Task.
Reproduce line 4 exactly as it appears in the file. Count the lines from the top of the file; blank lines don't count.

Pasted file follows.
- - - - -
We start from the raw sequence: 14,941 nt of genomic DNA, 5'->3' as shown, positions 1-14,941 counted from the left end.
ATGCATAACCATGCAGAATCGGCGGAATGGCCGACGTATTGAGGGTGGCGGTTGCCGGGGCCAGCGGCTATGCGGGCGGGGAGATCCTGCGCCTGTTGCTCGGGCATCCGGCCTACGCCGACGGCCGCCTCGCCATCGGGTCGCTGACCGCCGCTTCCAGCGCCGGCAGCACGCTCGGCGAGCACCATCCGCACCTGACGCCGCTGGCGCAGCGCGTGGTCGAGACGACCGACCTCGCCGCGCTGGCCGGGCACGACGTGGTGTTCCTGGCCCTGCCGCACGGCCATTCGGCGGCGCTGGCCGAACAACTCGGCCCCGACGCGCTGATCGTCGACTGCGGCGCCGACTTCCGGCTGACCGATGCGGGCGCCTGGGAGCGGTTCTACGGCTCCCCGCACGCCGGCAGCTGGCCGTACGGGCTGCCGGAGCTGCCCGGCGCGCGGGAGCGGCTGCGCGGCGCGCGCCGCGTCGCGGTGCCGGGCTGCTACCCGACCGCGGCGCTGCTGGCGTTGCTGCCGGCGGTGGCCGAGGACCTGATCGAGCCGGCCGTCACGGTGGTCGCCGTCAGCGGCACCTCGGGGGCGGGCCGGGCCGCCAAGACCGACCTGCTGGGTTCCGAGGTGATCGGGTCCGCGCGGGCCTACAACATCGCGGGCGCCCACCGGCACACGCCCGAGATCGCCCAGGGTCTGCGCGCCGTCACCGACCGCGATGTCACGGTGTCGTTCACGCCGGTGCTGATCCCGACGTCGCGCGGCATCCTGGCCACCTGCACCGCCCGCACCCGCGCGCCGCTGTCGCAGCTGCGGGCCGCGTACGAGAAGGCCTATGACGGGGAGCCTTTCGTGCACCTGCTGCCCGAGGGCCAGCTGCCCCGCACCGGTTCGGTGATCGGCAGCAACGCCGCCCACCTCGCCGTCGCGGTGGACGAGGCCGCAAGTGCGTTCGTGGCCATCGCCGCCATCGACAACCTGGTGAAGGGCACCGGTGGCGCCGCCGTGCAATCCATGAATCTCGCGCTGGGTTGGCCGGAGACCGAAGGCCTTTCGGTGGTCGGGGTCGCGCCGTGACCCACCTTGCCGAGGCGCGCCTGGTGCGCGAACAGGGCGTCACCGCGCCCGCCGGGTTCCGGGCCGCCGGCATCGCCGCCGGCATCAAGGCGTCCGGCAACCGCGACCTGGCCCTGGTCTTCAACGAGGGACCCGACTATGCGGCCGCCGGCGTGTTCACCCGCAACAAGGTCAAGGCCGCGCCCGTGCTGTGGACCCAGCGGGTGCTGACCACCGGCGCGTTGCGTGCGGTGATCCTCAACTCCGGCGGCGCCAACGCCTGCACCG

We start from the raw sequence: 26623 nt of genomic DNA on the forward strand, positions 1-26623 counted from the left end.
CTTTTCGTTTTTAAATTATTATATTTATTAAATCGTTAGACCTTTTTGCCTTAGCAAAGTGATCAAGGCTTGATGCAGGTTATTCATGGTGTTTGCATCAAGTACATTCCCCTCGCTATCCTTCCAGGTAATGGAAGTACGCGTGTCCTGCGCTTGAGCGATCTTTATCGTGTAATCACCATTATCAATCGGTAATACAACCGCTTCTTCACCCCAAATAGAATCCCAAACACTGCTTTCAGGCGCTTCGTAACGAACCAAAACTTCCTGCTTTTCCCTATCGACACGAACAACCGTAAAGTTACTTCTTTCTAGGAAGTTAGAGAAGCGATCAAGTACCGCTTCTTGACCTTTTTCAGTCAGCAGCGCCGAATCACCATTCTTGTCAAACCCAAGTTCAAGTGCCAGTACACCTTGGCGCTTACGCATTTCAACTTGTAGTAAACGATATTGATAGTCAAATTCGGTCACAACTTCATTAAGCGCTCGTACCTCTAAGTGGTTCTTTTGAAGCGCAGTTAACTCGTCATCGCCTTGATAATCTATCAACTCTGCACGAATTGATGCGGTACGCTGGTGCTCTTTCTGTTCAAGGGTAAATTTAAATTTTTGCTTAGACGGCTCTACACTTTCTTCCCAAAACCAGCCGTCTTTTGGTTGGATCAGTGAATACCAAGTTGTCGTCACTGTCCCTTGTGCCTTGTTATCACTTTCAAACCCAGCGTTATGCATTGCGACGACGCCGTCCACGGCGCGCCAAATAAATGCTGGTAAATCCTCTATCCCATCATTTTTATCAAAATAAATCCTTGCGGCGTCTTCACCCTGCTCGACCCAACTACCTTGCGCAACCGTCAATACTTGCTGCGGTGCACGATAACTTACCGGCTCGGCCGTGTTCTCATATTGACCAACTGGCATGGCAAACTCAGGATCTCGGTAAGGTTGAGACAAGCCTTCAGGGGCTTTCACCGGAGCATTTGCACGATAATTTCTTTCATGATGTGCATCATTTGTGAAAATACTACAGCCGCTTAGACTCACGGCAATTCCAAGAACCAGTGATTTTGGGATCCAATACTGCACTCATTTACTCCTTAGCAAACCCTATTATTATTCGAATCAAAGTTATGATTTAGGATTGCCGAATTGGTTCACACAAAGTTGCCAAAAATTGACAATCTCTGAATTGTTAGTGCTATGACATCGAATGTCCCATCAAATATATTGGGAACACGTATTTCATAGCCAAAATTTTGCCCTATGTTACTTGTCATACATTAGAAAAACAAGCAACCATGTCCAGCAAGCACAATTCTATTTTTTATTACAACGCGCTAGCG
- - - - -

CTTTTCGTTTTTAAATTATTATATTTATTAAATCGTTAGACCTTTTTGCCTTAGCAAAGTGATCAAGGCTTGATGCAGGTTATTCATGGTGTTTGCATCAAGTACATTCCCCTCGCTATCCTTCCAGGTAATGGAAGTACGCGTGTCCTGCGCTTGAGCGATCTTTATCGTGTAATCACCATTATCAATCGGTAATACAACCGCTTCTTCACCCCAAATAGAATCCCAAACACTGCTTTCAGGCGCTTCGTAACGAACCAAAACTTCCTGCTTTTCCCTATCGACACGAACAACCGTAAAGTTACTTCTTTCTAGGAAGTTAGAGAAGCGATCAAGTACCGCTTCTTGACCTTTTTCAGTCAGCAGCGCCGAATCACCATTCTTGTCAAACCCAAGTTCAAGTGCCAGTACACCTTGGCGCTTACGCATTTCAACTTGTAGTAAACGATATTGATAGTCAAATTCGGTCACAACTTCATTAAGCGCTCGTACCTCTAAGTGGTTCTTTTGAAGCGCAGTTAACTCGTCATCGCCTTGATAATCTATCAACTCTGCACGAATTGATGCGGTACGCTGGTGCTCTTTCTGTTCAAGGGTAAATTTAAATTTTTGCTTAGACGGCTCTACACTTTCTTCCCAAAACCAGCCGTCTTTTGGTTGGATCAGTGAATACCAAGTTGTCGTCACTGTCCCTTGTGCCTTGTTATCACTTTCAAACCCAGCGTTATGCATTGCGACGACGCCGTCCACGGCGCGCCAAATAAATGCTGGTAAATCCTCTATCCCATCATTTTTATCAAAATAAATCCTTGCGGCGTCTTCACCCTGCTCGACCCAACTACCTTGCGCAACCGTCAATACTTGCTGCGGTGCACGATAACTTACCGGCTCGGCCGTGTTCTCATATTGACCAACTGGCATGGCAAACTCAGGATCTCGGTAAGGTTGAGACAAGCCTTCAGGGGCTTTCACCGGAGCATTTGCACGATAATTTCTTTCATGATGTGCATCATTTGTGAAAATACTACAGCCGCTTAGACTCACGGCAATTCCAAGAACCAGTGATTTTGGGATCCAATACTGCACTCATTTACTCCTTAGCAAACCCTATTATTATTCGAATCAAAGTTATGATTTAGGATTGCCGAATTGGTTCACACAAAGTTGCCAAAAATTGACAATCTCTGAATTGTTAGTGCTATGACATCGAATGTCCCATCAAATATATTGGGAACACGTATTTCATAGCCAAAATTTTGCCCTATGTTACTTGTCATACATTAGAAAAACAAGCAACCATGTCCAGCAAGCACAATTCTATTTTTTATTACAACGCGCTAGCG